Theo van Gogh

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Theo van Gogh was an outspoken Dutch film director and columnist.[1] Born in 1957, he was called Theo after his uncle Theo van Gogh who was a resistance fighter executed by the Nazi occupiers during WWII.

He was murdered on November 2, 2004 (aged 47), which, like the 2004 Madrid train bombings which were committed exactly 911 days after "9/11", took place exactly 911 days after the murder of Pim Fortuyn. The killing was in retaliation for his short-film Submission which was deemed blasphemous due to its depiction of a woman with Qur'anic verses written on her flesh.

A Muslim cleric, Imam Fawaz, gave a sermon several weeks before the murder (in reaction to viewing the short-film) in which he called Theo Van Gogh a 'criminal bastard' and called on Allah to visit an incurable disease upon him.[2]

Van Gogh's killer, Mohammed Bouyeri, shot him eight times as he cycled along a busy boulevard in broad daylight in Amsterdam. When he fell, mortally wounded, Bouyeri slit his throat, almost decapitating him, and then plunged two knives into his chest, one of them with a letter attached.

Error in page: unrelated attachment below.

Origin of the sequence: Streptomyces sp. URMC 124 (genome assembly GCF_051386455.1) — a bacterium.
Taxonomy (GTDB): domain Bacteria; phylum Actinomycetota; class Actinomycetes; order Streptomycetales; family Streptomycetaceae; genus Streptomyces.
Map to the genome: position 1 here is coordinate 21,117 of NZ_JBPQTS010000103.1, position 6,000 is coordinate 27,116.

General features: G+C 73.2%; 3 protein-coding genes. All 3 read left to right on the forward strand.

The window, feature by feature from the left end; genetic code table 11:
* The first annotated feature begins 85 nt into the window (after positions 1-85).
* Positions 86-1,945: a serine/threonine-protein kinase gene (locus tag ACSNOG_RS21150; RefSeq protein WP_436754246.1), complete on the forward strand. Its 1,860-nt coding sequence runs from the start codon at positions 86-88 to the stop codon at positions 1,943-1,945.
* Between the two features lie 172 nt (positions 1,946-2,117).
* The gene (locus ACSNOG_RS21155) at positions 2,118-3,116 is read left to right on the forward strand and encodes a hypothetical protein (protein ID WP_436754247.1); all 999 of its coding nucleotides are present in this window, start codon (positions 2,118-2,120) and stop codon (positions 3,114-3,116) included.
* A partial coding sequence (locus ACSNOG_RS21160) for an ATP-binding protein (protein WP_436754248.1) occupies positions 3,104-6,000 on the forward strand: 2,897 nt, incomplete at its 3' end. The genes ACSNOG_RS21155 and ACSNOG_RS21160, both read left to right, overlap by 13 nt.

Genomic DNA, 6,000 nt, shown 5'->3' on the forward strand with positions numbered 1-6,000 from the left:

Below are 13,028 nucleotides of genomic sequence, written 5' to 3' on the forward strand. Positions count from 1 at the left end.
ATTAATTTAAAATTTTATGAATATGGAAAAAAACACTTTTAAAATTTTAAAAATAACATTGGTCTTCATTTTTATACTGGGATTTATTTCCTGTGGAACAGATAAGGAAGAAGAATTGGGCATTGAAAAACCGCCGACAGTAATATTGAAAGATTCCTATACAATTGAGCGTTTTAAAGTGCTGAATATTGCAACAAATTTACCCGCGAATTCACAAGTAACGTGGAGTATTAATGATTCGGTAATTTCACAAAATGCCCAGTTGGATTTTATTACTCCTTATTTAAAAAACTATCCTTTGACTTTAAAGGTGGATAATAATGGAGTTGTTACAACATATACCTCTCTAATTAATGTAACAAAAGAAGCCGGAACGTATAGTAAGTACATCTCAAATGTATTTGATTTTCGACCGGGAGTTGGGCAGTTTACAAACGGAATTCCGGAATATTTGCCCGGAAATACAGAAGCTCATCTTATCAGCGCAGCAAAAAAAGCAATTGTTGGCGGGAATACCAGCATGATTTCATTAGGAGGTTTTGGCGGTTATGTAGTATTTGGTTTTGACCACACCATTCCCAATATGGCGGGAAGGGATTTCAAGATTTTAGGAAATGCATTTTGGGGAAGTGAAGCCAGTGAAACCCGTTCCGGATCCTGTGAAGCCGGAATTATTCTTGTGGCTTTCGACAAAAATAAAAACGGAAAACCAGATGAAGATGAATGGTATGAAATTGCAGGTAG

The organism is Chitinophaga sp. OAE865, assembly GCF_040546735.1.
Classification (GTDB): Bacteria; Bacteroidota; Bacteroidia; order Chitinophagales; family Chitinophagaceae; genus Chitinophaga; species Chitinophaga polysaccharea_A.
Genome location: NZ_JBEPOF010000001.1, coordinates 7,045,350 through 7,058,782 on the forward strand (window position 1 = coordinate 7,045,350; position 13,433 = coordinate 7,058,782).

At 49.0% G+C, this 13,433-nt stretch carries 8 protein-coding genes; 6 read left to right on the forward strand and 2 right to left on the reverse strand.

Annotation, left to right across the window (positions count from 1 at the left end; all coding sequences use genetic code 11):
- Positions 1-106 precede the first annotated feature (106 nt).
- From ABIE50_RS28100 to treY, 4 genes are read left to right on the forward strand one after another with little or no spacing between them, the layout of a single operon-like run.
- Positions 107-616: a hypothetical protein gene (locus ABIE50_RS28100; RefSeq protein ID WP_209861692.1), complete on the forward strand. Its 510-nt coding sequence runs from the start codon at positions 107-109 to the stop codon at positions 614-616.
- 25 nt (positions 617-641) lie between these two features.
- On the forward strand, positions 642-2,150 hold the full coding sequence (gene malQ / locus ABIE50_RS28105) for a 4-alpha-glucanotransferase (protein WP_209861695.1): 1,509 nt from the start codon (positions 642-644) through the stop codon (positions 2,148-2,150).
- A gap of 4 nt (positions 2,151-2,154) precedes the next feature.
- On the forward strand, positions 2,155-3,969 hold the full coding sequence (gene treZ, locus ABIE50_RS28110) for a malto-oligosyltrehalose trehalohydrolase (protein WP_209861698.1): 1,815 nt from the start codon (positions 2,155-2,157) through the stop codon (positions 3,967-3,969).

The letter by Bouyeri threatened Western governments, Jews and Ayaan Hirsi Ali- the writer of the film who also received several death threats and was given 24 hour protection by government bodyguards.[3]

In court Mohammed Bouyeri declared that he had murdered Van Gogh not because he felt insulted but "because of Allah".[4]

See Also

  • Free Speech - A hub page that leads to other articles related to Free Speech


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External Links


  1. Gunman kills Dutch film director - BBC News, November 2, 2004
  2. Barry Thorne and Claire Cavanagh - Did imam's sermon incite Van Gogh murder? - RadioNetherlands, October 31, 2006
  3. Marlise Simons - Amsterdam Journal; A Graphic Film of Protest, and Cries of Blasphemy - NY Times, September 27, 2004
  4. letter left on Theo Van Gogh's body by the militant Islamist killer was 'Jihad Manifesto' -A call to destroy America and all "unbelievers" - Militant Islam Monitor, November 5, 2004